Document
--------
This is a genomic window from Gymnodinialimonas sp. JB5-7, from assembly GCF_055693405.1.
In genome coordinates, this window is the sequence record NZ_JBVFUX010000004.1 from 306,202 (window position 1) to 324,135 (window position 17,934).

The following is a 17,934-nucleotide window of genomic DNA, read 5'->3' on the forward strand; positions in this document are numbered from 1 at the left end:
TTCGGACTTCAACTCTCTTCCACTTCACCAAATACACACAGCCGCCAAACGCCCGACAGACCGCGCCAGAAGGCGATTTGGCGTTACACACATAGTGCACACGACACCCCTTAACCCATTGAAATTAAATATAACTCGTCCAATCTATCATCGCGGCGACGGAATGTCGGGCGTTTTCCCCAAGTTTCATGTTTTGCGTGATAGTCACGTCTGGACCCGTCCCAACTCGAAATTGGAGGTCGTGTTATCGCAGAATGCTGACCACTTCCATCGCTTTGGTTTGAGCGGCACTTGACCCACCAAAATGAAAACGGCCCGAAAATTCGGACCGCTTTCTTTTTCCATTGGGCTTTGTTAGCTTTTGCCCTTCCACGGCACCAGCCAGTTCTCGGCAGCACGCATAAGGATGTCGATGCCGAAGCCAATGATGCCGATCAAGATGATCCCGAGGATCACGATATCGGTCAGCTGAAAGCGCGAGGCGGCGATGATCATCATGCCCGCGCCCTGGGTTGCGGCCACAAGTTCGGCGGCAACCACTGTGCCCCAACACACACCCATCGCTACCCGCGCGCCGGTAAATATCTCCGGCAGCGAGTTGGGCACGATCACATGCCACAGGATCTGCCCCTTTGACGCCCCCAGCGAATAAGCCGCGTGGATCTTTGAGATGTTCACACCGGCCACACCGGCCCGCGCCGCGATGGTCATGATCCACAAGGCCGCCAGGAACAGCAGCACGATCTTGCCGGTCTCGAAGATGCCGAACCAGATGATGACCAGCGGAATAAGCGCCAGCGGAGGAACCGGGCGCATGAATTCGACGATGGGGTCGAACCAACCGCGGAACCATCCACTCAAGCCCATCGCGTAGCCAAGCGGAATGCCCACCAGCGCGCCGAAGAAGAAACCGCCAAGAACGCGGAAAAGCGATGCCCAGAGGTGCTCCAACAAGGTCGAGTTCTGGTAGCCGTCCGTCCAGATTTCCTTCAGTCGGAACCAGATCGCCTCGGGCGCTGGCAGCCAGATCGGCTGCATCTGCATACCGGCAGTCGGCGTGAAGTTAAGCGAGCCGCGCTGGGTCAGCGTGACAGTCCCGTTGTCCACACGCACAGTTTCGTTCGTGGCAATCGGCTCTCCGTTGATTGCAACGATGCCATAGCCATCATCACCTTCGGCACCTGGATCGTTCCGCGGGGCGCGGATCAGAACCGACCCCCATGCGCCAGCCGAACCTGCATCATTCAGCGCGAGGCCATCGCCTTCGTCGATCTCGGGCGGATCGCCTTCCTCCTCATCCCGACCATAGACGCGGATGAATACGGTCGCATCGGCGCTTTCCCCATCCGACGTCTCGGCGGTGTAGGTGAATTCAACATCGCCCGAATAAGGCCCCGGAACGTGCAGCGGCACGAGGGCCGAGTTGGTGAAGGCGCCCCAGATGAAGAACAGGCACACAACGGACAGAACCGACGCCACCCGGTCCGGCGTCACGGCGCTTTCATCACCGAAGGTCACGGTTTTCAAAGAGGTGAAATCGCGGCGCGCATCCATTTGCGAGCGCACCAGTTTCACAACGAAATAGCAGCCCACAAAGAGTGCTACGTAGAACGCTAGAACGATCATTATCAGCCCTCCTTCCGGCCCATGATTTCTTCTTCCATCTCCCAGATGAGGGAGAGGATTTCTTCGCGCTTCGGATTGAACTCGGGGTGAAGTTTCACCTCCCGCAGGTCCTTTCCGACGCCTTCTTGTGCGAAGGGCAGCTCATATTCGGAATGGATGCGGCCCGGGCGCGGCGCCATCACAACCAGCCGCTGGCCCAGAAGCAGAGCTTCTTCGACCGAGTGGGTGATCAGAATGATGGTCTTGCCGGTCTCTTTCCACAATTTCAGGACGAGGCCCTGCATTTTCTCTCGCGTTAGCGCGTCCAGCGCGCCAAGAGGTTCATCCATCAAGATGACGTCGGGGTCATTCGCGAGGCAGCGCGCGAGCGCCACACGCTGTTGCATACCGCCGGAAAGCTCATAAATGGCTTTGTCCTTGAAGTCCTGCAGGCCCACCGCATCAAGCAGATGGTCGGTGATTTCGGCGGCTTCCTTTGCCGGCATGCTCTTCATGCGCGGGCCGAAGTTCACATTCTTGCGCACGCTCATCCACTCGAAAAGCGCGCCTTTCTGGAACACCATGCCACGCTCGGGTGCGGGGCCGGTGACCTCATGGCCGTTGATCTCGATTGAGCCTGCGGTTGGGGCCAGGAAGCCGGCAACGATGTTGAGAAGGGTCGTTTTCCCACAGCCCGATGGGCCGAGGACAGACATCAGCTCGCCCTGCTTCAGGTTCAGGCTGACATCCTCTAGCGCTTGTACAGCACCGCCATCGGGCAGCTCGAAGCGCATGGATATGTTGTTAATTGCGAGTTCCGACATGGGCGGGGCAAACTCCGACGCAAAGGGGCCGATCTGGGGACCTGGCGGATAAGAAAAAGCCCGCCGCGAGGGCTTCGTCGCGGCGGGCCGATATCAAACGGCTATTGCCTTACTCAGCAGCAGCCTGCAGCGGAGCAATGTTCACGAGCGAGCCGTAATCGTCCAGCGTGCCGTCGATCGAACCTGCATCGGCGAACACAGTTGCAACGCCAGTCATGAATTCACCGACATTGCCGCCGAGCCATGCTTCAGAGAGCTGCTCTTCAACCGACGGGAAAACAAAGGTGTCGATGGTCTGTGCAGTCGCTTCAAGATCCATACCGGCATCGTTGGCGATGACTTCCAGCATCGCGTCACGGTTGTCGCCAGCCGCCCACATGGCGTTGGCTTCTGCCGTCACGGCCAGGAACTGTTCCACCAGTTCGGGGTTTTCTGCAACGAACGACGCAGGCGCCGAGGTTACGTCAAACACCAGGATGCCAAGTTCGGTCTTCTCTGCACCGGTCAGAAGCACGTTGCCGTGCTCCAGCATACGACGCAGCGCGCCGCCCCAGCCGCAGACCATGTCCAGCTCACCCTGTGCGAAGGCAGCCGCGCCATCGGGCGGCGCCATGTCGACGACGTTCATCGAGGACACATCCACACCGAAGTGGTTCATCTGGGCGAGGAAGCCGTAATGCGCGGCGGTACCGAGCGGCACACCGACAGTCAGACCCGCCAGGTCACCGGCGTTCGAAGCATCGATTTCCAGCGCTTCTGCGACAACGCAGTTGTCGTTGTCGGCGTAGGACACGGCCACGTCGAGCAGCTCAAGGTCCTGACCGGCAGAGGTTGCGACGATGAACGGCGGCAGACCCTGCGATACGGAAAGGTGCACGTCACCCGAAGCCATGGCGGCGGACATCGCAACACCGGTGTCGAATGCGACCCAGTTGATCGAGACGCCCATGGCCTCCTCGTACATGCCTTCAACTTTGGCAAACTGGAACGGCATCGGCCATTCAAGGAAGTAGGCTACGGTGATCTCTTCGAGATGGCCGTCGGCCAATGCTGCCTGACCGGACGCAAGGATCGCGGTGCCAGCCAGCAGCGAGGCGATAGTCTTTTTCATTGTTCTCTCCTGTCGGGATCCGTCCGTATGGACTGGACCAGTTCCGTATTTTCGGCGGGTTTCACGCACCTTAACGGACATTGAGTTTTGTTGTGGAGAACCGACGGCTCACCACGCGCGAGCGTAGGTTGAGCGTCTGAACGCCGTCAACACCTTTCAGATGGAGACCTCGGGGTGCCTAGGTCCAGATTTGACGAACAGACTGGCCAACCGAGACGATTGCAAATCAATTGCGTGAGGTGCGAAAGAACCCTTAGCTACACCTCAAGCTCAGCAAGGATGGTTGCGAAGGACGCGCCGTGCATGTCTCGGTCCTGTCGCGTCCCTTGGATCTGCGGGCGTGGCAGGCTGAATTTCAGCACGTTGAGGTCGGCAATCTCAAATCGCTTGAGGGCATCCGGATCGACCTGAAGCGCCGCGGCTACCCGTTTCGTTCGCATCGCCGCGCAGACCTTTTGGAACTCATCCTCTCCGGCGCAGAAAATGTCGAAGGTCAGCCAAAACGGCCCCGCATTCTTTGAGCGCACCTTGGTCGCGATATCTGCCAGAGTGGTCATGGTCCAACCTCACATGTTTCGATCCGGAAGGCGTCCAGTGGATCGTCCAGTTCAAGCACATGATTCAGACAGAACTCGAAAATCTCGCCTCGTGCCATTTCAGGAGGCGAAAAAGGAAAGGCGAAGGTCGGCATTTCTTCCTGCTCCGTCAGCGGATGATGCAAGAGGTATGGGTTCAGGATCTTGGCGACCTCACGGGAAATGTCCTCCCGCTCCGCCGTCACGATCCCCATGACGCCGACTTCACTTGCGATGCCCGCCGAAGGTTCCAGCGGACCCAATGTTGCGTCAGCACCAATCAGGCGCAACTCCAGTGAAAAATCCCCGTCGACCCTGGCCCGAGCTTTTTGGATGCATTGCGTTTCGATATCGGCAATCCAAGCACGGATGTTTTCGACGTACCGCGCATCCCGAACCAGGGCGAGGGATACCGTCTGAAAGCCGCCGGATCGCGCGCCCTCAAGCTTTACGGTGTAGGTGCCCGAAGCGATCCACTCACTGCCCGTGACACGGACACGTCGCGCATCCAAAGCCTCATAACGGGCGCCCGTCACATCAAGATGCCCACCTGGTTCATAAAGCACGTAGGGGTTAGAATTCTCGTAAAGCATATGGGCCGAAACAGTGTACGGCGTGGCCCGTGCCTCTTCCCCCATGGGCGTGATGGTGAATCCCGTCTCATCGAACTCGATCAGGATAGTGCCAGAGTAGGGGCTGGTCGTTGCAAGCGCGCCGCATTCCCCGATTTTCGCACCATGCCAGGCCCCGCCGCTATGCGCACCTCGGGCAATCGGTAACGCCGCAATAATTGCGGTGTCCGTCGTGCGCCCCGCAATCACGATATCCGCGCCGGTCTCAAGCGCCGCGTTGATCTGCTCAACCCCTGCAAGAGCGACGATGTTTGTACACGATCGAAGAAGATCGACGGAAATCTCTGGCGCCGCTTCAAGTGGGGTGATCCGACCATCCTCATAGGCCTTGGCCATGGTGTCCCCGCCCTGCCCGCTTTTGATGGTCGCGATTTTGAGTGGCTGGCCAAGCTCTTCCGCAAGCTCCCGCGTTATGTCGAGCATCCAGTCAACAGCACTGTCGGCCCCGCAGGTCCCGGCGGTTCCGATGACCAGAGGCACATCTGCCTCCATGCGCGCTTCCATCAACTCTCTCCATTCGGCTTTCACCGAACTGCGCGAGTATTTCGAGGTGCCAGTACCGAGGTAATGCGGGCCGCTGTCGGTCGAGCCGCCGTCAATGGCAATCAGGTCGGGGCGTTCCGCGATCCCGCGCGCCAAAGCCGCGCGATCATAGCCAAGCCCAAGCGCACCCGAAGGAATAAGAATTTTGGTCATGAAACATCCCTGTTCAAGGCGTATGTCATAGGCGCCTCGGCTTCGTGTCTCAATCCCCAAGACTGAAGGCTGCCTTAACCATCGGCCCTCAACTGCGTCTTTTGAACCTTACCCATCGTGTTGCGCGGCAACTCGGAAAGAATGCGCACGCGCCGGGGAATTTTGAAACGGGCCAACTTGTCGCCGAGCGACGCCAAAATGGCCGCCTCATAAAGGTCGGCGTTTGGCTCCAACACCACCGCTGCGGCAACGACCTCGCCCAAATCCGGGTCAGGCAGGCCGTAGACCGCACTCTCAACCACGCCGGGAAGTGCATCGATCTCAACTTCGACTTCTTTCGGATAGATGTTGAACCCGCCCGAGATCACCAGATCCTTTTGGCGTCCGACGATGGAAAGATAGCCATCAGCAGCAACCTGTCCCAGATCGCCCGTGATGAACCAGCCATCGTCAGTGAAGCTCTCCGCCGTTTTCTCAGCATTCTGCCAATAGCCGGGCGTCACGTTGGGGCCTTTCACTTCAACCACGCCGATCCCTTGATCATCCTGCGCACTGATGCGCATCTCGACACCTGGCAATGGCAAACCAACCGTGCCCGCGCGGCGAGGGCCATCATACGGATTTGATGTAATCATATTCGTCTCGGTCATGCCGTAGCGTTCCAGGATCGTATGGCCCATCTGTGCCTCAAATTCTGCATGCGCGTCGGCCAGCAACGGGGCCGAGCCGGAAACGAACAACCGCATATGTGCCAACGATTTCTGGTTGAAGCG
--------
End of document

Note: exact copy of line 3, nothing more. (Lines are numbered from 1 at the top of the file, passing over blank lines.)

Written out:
The following is a 17,934-nucleotide window of genomic DNA, read 5'->3' on the forward strand; positions in this document are numbered from 1 at the left end: